MONTREAL -- New York Rangers star Marian Gaborik says his fight with Philadelphia Flyers enforcer Dan Carcillo happened spontaneously and he doesn't expect the two to drop the gloves when the teams meet again in March.
"It happened and it is what it is," Gaborik said Saturday as the Rangers prepared to face the Montreal Canadiens. "You get in a zone and get mad and things like that happen. I don't think I'm the only one.
"You get into situations sometimes when you don't realize it's a guy like that, or you're in a zone and that stuff happens. So I wasn't really thinking."
Debate has raged over whether the other Rangers on the ice at the time should have stepped in immediately when Gaborik squared off with Carcillo during a scrum in the Flyers 2-0 victory on Thursday night. Sean Avery took on Carcillo later in the game.
Coach John Tortorella, who said that there was "no honour" to Carcillo for fighting a skilled player, has reportedly told his players to step in any time an opponent wants to fight Gaborik, the team's scoring leader and offensive catalyst, even if it means taking extra penalties.
The incident has heated up the already intense rivalry between the Rangers and Flyers, who have three more meetings this season -- on March 14 in New York and back-to-back games to end the regular season in April.
Rangers forward Brandon Dubinsky said Carcillo shouldn't take any pride in fighting a goal-scorer.
"There are plenty of guys here ready to do that -- he doesn't have to go after our best player," he said.
Gaborik, who came away from it without any injuries, called Carcillo "one of those guys that doesn't really care about the puck. He just runs around and that's what he does."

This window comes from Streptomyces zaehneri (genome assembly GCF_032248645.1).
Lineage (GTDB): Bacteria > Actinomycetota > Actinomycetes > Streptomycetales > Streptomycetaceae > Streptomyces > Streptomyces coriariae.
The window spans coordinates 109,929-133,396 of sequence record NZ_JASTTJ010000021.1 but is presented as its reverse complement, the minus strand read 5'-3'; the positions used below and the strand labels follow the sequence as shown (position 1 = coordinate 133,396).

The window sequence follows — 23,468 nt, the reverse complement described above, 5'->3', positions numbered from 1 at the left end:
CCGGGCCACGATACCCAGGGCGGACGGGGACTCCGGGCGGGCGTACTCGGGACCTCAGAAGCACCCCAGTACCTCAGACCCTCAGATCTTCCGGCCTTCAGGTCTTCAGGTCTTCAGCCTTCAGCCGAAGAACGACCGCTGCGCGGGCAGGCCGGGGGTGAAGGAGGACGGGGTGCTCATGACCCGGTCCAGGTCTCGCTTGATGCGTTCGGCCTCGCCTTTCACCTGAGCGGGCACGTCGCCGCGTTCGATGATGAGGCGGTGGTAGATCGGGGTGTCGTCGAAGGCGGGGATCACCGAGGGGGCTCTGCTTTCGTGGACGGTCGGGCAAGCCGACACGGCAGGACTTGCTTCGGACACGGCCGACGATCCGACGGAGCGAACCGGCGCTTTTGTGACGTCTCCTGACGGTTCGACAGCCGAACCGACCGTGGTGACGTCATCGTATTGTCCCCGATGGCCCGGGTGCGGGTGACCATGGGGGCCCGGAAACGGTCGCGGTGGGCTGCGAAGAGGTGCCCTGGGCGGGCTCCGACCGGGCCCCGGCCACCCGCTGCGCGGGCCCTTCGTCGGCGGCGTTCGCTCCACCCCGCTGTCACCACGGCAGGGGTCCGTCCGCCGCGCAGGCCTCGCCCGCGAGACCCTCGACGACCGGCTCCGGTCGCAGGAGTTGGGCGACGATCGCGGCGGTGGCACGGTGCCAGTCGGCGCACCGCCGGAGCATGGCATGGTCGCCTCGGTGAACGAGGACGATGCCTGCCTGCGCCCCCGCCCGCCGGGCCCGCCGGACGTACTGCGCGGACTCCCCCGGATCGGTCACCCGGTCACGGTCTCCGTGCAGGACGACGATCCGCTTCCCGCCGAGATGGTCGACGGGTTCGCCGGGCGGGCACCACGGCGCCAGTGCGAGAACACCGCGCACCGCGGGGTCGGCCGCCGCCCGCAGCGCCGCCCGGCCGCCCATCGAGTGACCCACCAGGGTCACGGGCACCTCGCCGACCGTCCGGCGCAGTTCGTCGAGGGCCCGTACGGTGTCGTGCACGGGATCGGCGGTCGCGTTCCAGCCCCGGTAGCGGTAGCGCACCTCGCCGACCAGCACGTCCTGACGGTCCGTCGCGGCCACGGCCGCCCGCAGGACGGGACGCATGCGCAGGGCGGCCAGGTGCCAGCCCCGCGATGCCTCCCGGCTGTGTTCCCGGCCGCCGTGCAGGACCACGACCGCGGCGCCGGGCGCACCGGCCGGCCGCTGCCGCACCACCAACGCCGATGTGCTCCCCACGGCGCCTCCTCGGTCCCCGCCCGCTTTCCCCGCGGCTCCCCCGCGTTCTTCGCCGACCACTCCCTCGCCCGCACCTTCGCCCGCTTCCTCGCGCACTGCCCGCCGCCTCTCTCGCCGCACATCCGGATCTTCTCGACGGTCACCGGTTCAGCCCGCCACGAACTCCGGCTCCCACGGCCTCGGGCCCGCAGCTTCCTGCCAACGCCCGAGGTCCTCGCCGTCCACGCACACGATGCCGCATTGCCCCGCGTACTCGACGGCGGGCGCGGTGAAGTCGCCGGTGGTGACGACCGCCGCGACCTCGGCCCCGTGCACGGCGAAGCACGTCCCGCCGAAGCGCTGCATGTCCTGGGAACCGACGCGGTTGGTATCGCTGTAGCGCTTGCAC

Actually, as of Saturday Carcillo had five goals and six assists and was plus-5 with 130 penalty minutes in 45 games this season, which are decent stats for a tough guy who averages 11:01 of ice time per game. In 2007-08, he had 13 goals and led the league with 324 penalty minutes for the Phoenix Coyotes, who traded him to the Flyers last March for Scottie Upshall and a 2011 second round draft pick.
The King City, Ont., native has expressed more surprise than contrition for taking on Gaborik.
"I'm still shocked it happened," Carcillo said this week. "But fights happen and just because he's their best player doesn't mean he can't fight."
Gaborik doesn't agree with that take.
"He can say whatever he wants," said Gaborik. "I don't think that's what should happen, but we're playing three more games (against Philadelphia) and I don't think he's going to do such a thing again because we're playing them again in our building and it's going to be physical."